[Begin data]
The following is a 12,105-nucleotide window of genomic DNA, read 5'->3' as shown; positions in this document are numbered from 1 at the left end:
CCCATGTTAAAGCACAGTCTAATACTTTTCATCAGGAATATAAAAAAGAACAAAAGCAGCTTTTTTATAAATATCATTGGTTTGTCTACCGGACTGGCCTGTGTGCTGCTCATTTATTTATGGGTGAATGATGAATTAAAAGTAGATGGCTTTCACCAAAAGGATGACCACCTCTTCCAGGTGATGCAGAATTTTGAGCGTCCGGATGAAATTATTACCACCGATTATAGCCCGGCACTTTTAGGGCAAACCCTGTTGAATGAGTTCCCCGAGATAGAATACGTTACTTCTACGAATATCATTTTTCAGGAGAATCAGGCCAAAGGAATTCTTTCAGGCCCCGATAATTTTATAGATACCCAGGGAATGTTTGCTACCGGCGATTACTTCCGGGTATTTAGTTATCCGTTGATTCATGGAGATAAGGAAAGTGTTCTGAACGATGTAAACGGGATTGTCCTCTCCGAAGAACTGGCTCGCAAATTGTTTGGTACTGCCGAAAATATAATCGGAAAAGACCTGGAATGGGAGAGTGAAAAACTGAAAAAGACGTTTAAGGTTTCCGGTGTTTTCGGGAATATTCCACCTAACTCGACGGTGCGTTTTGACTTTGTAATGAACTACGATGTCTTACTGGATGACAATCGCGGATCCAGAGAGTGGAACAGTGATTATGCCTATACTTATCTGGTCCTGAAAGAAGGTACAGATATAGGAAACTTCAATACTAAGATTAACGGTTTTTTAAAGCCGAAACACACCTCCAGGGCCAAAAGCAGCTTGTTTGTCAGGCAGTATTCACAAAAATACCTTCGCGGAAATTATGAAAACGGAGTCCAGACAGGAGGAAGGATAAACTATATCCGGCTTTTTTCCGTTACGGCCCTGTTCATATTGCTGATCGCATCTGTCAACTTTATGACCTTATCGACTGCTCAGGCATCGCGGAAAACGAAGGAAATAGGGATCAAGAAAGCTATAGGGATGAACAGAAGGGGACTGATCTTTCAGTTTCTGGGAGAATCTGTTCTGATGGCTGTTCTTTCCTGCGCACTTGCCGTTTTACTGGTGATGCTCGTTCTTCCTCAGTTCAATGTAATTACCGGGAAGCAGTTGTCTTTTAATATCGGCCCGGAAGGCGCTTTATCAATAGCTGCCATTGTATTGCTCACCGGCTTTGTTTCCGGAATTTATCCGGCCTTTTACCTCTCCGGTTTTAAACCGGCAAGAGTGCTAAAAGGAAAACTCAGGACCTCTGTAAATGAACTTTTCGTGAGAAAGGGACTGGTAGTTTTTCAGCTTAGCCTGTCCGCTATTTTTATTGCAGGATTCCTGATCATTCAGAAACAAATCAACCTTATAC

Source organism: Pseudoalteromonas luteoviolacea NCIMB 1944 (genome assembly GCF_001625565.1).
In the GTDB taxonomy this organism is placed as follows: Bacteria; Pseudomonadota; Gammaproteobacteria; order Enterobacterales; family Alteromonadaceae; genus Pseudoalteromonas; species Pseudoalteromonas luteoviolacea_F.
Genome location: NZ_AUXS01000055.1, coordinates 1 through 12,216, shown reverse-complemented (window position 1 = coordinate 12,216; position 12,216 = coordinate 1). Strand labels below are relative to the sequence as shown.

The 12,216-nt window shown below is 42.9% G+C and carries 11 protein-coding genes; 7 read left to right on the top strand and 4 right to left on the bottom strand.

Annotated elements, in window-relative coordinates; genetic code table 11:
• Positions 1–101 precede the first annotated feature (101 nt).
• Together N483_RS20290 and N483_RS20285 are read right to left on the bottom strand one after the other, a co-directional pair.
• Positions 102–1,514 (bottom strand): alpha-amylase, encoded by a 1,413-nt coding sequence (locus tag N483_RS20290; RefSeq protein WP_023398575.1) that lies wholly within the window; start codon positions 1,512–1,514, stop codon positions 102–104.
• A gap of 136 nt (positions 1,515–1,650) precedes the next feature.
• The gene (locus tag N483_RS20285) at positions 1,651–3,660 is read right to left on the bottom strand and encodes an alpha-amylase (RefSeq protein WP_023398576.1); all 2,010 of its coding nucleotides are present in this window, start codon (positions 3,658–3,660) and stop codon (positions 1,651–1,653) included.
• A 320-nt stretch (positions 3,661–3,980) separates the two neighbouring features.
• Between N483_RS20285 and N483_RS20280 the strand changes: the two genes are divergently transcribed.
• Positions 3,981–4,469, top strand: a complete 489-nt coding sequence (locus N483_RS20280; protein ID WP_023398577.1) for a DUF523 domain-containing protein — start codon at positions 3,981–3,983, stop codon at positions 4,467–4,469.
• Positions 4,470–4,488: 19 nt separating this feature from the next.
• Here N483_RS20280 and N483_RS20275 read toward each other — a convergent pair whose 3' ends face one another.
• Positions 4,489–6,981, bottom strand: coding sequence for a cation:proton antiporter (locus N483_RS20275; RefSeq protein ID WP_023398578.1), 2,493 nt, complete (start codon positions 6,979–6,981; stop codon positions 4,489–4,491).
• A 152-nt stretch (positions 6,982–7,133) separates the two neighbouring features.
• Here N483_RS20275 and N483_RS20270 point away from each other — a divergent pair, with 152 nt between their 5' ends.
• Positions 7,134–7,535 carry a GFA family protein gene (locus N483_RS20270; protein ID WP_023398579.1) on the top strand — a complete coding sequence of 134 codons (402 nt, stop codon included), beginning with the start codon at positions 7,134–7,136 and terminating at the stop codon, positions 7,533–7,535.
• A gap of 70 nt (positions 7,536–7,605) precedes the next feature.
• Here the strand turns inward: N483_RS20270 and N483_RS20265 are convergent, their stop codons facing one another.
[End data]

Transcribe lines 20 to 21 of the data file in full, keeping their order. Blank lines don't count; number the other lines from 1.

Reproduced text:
• Here N483_RS20275 and N483_RS20270 point away from each other — a divergent pair, with 152 nt between their 5' ends.
• Positions 7,134–7,535 carry a GFA family protein gene (locus N483_RS20270; protein ID WP_023398579.1) on the top strand — a complete coding sequence of 134 codons (402 nt, stop codon included), beginning with the start codon at positions 7,134–7,136 and terminating at the stop codon, positions 7,533–7,535.